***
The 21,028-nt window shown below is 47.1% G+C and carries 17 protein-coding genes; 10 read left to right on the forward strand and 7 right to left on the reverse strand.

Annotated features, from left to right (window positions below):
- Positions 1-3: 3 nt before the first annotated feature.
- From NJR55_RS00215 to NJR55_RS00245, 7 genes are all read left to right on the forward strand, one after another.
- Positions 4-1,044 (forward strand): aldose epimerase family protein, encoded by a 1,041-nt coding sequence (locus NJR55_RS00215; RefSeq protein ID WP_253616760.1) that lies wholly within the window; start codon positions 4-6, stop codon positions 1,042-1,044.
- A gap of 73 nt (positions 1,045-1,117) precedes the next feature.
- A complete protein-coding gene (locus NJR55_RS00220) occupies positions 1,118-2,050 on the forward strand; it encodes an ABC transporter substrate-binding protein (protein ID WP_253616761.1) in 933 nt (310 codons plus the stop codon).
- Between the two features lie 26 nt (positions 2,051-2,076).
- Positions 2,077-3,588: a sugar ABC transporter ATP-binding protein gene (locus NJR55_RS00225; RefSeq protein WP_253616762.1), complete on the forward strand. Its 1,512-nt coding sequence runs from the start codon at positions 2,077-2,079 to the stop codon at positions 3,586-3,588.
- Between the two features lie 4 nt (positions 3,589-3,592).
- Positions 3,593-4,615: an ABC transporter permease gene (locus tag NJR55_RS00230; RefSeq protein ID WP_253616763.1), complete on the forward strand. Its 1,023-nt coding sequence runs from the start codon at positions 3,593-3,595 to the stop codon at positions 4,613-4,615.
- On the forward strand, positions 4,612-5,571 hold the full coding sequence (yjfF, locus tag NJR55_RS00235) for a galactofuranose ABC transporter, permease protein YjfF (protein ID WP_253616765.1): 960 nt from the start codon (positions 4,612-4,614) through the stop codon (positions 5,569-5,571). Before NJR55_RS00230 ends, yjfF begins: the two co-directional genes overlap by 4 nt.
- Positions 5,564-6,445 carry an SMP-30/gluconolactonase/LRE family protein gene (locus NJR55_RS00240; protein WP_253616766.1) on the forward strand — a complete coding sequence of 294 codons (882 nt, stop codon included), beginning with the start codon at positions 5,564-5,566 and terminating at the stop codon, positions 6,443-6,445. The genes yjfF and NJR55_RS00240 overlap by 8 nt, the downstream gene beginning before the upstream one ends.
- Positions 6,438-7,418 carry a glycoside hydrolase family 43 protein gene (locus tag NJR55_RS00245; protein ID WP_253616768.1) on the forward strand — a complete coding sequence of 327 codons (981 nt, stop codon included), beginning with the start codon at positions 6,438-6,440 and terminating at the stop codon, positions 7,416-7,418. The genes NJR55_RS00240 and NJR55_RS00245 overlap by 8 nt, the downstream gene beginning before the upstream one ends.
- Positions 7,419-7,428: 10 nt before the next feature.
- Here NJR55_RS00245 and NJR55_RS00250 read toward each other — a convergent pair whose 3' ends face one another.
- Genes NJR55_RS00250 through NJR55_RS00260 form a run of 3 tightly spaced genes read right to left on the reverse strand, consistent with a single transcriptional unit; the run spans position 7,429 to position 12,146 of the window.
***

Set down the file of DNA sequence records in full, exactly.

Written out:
The 21,028-nt window shown below is 47.1% G+C and carries 17 protein-coding genes; 10 read left to right on the forward strand and 7 right to left on the reverse strand.

Annotated features, from left to right (window positions below):
- Positions 1-3: 3 nt before the first annotated feature.
- From NJR55_RS00215 to NJR55_RS00245, 7 genes are all read left to right on the forward strand, one after another.
- Positions 4-1,044 (forward strand): aldose epimerase family protein, encoded by a 1,041-nt coding sequence (locus NJR55_RS00215; RefSeq protein ID WP_253616760.1) that lies wholly within the window; start codon positions 4-6, stop codon positions 1,042-1,044.
- A gap of 73 nt (positions 1,045-1,117) precedes the next feature.
- A complete protein-coding gene (locus NJR55_RS00220) occupies positions 1,118-2,050 on the forward strand; it encodes an ABC transporter substrate-binding protein (protein ID WP_253616761.1) in 933 nt (310 codons plus the stop codon).
- Between the two features lie 26 nt (positions 2,051-2,076).
- Positions 2,077-3,588: a sugar ABC transporter ATP-binding protein gene (locus NJR55_RS00225; RefSeq protein WP_253616762.1), complete on the forward strand. Its 1,512-nt coding sequence runs from the start codon at positions 2,077-2,079 to the stop codon at positions 3,586-3,588.
- Between the two features lie 4 nt (positions 3,589-3,592).
- Positions 3,593-4,615: an ABC transporter permease gene (locus tag NJR55_RS00230; RefSeq protein ID WP_253616763.1), complete on the forward strand. Its 1,023-nt coding sequence runs from the start codon at positions 3,593-3,595 to the stop codon at positions 4,613-4,615.
- On the forward strand, positions 4,612-5,571 hold the full coding sequence (yjfF, locus tag NJR55_RS00235) for a galactofuranose ABC transporter, permease protein YjfF (protein ID WP_253616765.1): 960 nt from the start codon (positions 4,612-4,614) through the stop codon (positions 5,569-5,571). Before NJR55_RS00230 ends, yjfF begins: the two co-directional genes overlap by 4 nt.
- Positions 5,564-6,445 carry an SMP-30/gluconolactonase/LRE family protein gene (locus NJR55_RS00240; protein WP_253616766.1) on the forward strand — a complete coding sequence of 294 codons (882 nt, stop codon included), beginning with the start codon at positions 5,564-5,566 and terminating at the stop codon, positions 6,443-6,445. The genes yjfF and NJR55_RS00240 overlap by 8 nt, the downstream gene beginning before the upstream one ends.
- Positions 6,438-7,418 carry a glycoside hydrolase family 43 protein gene (locus tag NJR55_RS00245; protein ID WP_253616768.1) on the forward strand — a complete coding sequence of 327 codons (981 nt, stop codon included), beginning with the start codon at positions 6,438-6,440 and terminating at the stop codon, positions 7,416-7,418. The genes NJR55_RS00240 and NJR55_RS00245 overlap by 8 nt, the downstream gene beginning before the upstream one ends.
- Positions 7,419-7,428: 10 nt before the next feature.
- Here NJR55_RS00245 and NJR55_RS00250 read toward each other — a convergent pair whose 3' ends face one another.
- Genes NJR55_RS00250 through NJR55_RS00260 form a run of 3 tightly spaced genes read right to left on the reverse strand, consistent with a single transcriptional unit; the run spans position 7,429 to position 12,146 of the window.